Any image can support an unimaginable number of color variations. So how do you find them? Systematically make many variations. Will it take a great deal of time? It will take a little time but not a lot (maybe five or ten minutes) – and it will take less time and you’ll more thoroughly explore the possibilities if you do this systematically. You’ll find this exploration will be time very well spent. Illuminating more possibilities than you imagined will help you find more creative and personally fulfilling solutions for your images. You’ll deepen your understanding of and personal relationship with color thus your images and by extension yourself. Those who view your works will feel the difference. I can tell you from many years of personal experience that it has made all the difference in the world to me. It will do the same for you.
Before you begin …
Start With Your Strongest Image(s)
When you’re processing a number of related images it’s likely that you’ll find the solutions you choose for the strongest image in the set will apply to the others, with minor modifications. It’s rare to have images in a series with widely divergent color palettes.
Plan To Make Many Copies
Don’t try and remember all of these possibilities; there will be too many to remember.
Instead make copies that you can make side-by-side comparisons with. (In Lightroom make virtual copies. Alternately, in Photoshop duplicate files.) It will help if you organize these copies into Collections in Lightroom or organize them (possibly with folders) in Bridge/Photoshop.
Find The Big Picture, Sweat The Details Later
Ditch your perfectionist tendencies – for now. Worry more about the moves you’re making in color that the tools you’re using to make them with. Don’t get lost in the details, instead focus on the big picture. Avoid getting distracted by one exciting possibility. Instead of rushing to finished results and committing to the most obvious solution too quickly, spend a few minutes exploring more possibilities hoping to find better solutions. More often than not, you will.
So what’s the best way to do this?
Proceed In This Order – Saturation, Luminosity, Hue
With only three elements of color, you wouldn’t think there could be so many possibilities, but the very things that generate them also make finding them manageable. You’ll quickly find the major moves that can be made if you make changes in these three elements in this order – saturation, luminosity, and hue.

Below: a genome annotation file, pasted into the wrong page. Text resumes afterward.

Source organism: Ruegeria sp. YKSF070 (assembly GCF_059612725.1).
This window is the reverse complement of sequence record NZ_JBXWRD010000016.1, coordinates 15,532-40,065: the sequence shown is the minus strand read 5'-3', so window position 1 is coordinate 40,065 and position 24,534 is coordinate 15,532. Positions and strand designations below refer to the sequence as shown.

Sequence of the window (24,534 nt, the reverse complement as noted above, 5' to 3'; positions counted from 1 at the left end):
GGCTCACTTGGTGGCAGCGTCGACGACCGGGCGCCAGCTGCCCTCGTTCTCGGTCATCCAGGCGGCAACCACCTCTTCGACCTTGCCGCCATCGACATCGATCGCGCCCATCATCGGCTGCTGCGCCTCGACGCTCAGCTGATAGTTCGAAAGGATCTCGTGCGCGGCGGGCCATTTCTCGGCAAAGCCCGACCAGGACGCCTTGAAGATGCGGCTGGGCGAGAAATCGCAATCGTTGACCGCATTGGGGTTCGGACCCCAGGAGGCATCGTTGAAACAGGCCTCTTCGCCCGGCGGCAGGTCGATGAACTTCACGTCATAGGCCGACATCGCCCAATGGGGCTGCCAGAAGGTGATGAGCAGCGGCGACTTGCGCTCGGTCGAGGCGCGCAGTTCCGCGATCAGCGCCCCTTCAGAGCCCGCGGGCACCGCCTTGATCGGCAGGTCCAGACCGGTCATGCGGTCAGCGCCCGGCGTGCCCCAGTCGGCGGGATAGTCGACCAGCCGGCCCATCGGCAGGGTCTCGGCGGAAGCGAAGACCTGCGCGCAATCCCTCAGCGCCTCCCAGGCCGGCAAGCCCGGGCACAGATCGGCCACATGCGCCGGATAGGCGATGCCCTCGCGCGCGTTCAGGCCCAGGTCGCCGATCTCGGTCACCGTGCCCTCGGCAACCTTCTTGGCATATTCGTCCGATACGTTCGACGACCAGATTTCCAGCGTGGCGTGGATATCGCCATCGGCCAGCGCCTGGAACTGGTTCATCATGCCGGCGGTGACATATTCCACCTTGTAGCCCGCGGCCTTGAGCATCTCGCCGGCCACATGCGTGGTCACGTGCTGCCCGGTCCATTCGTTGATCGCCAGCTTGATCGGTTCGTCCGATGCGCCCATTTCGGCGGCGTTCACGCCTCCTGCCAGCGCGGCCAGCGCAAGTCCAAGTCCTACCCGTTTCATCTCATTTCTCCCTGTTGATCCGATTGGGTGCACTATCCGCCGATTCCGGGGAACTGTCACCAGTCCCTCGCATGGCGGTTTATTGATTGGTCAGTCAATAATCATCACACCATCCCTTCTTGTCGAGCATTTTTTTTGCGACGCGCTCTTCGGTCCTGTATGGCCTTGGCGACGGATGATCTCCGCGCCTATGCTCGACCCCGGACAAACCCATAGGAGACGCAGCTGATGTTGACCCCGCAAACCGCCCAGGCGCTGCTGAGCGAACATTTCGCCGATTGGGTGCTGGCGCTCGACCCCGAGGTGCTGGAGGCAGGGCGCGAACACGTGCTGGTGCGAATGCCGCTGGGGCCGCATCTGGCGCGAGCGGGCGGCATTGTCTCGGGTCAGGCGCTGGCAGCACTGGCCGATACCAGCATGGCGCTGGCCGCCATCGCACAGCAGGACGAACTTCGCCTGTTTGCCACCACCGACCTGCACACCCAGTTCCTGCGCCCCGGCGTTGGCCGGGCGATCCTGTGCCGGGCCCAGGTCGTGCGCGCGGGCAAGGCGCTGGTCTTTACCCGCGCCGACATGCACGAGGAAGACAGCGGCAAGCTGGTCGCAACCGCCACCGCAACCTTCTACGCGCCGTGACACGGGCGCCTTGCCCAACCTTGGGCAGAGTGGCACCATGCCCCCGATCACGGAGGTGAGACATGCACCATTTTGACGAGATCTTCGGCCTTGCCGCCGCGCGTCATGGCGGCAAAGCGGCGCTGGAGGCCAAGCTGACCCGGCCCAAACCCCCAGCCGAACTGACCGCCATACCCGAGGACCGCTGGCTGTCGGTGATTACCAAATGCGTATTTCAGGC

First ask, black-and-white or color?
Make a copy and convert it to black and white. (In Lightroom click Black&White. In Photoshop make a Black&White adjustment layer.) Don’t spend a lot of time exploring different settings for this black-and-white conversions. Do this only if you decide that black-and-white is the solution for you. If black-and-white is interesting to you make two more copies and make one warmer and the other cooler. (In Lightroom use Split Toning. In Photoshop make a Curves adjustment layer.) If you want to go one step further, make another copy and split tone it, making the highlights warm and the shadows cool. Move on for now.
Black-and-white or neutral is saturation on an extreme scale. Next, explore less extreme variations of saturation. Copy your full-color image four more times to span saturation’s gamut; 1) neutral, 2) semi-neutral, 3) low saturation, 4) medium saturation, 5) high saturation, 6) super-saturated.
Next ask, how light or dark?
Using Curves make at least three variations of luminosity – dark, medium, and light. If the image supports it, make a very dark and a very light version too. If you start making more than that you’re not working broadly enough. Remember, spend a little time on the big picture first. At the end of the process, spend more time refining your favorite version only.
Next ask, how warm or cool?
Use WB (White Balance) in Lightroom or Camera Raw to make one cool (blue or blue-green) and one warm (yellow or yellow magenta) version. Again, only make more variations if the image supports dramatic transformations.
Some of your explorations will take place as you move sliders too far. You don’t need to save separate copies of these explorations, they’ve already informed you about the possibilities and you found they’re not right for you. If you never go too far, you’re playing it to save. Be bold! Then use common sense to now more knowledgeably course correct.
Now, look at all of these variations simultaneously.
Which amount of saturation is most pleasing to you? Pick that one.
Which level of luminosity is most pleasing to you? Select that one.
What setting of hue is most pleasing to you? Add that one.
Combine the benefits of all three in one file. It’s a process of elimination. What do you do with all of those extra copies? Get rid of them once you’ve made your final selection.
Now, finally, it’s time to spend a little more time refining your favorite version even more. Now your choice of tools is more significant. Now the details matter. Now you think about dodging and burning, noise reduction and sharpening, etc. When it’s done you can rest assured that this truly is the very best version of your image possible. You proved it to yourself – and there’ll be no reason to prove otherwise to anyone else.
As you become familiar with this process you may start taking shortcuts. If you do, just be certain you know why you’re doing this. Even if you’re not systematic and thorough about the way you approach this process, as long as you engage it and make many different variations of an image for side-by-side comparison before committing to a final solution, you will have greatly increased the likelihood that you’ve consistently produced the best results possible. Now isn’t that worth a small investment of time?